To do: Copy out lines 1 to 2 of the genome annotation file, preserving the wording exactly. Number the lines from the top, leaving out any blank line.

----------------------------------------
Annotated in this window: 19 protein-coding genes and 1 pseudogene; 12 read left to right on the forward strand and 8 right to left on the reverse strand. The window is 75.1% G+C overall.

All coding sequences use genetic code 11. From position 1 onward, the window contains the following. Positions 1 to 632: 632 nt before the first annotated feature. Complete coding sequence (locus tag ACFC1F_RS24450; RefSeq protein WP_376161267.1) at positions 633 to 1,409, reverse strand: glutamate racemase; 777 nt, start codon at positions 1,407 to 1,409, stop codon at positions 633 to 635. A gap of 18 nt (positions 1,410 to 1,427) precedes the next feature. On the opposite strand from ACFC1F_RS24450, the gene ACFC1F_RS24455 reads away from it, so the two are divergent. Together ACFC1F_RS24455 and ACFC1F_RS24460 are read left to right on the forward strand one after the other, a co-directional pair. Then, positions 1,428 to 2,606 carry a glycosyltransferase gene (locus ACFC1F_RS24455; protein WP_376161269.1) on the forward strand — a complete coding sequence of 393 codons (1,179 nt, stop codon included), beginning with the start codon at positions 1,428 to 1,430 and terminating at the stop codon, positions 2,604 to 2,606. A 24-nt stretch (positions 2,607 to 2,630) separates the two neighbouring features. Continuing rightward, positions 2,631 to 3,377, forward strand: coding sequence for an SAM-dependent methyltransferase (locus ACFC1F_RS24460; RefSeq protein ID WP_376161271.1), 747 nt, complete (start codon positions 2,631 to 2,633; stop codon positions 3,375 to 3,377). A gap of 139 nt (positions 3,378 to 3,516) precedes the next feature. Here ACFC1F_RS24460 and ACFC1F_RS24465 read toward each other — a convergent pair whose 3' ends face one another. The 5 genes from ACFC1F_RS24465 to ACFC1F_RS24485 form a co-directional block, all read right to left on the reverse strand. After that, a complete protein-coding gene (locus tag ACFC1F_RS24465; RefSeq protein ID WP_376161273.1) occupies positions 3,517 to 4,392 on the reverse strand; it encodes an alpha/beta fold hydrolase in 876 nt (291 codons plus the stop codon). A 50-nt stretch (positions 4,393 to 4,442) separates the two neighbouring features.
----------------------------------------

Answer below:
Annotated in this window: 19 protein-coding genes and 1 pseudogene; 12 read left to right on the forward strand and 8 right to left on the reverse strand. The window is 75.1% G+C overall.

All coding sequences use genetic code 11. From position 1 onward, the window contains the following. Positions 1 to 632: 632 nt before the first annotated feature. Complete coding sequence (locus tag ACFC1F_RS24450; RefSeq protein WP_376161267.1) at positions 633 to 1,409, reverse strand: glutamate racemase; 777 nt, start codon at positions 1,407 to 1,409, stop codon at positions 633 to 635. A gap of 18 nt (positions 1,410 to 1,427) precedes the next feature. On the opposite strand from ACFC1F_RS24450, the gene ACFC1F_RS24455 reads away from it, so the two are divergent. Together ACFC1F_RS24455 and ACFC1F_RS24460 are read left to right on the forward strand one after the other, a co-directional pair. Then, positions 1,428 to 2,606 carry a glycosyltransferase gene (locus ACFC1F_RS24455; protein WP_376161269.1) on the forward strand — a complete coding sequence of 393 codons (1,179 nt, stop codon included), beginning with the start codon at positions 1,428 to 1,430 and terminating at the stop codon, positions 2,604 to 2,606. A 24-nt stretch (positions 2,607 to 2,630) separates the two neighbouring features. Continuing rightward, positions 2,631 to 3,377, forward strand: coding sequence for an SAM-dependent methyltransferase (locus ACFC1F_RS24460; RefSeq protein ID WP_376161271.1), 747 nt, complete (start codon positions 2,631 to 2,633; stop codon positions 3,375 to 3,377). A gap of 139 nt (positions 3,378 to 3,516) precedes the next feature. Here ACFC1F_RS24460 and ACFC1F_RS24465 read toward each other — a convergent pair whose 3' ends face one another. The 5 genes from ACFC1F_RS24465 to ACFC1F_RS24485 form a co-directional block, all read right to left on the reverse strand. After that, a complete protein-coding gene (locus tag ACFC1F_RS24465; RefSeq protein ID WP_376161273.1) occupies positions 3,517 to 4,392 on the reverse strand; it encodes an alpha/beta fold hydrolase in 876 nt (291 codons plus the stop codon). A 50-nt stretch (positions 4,393 to 4,442) separates the two neighbouring features.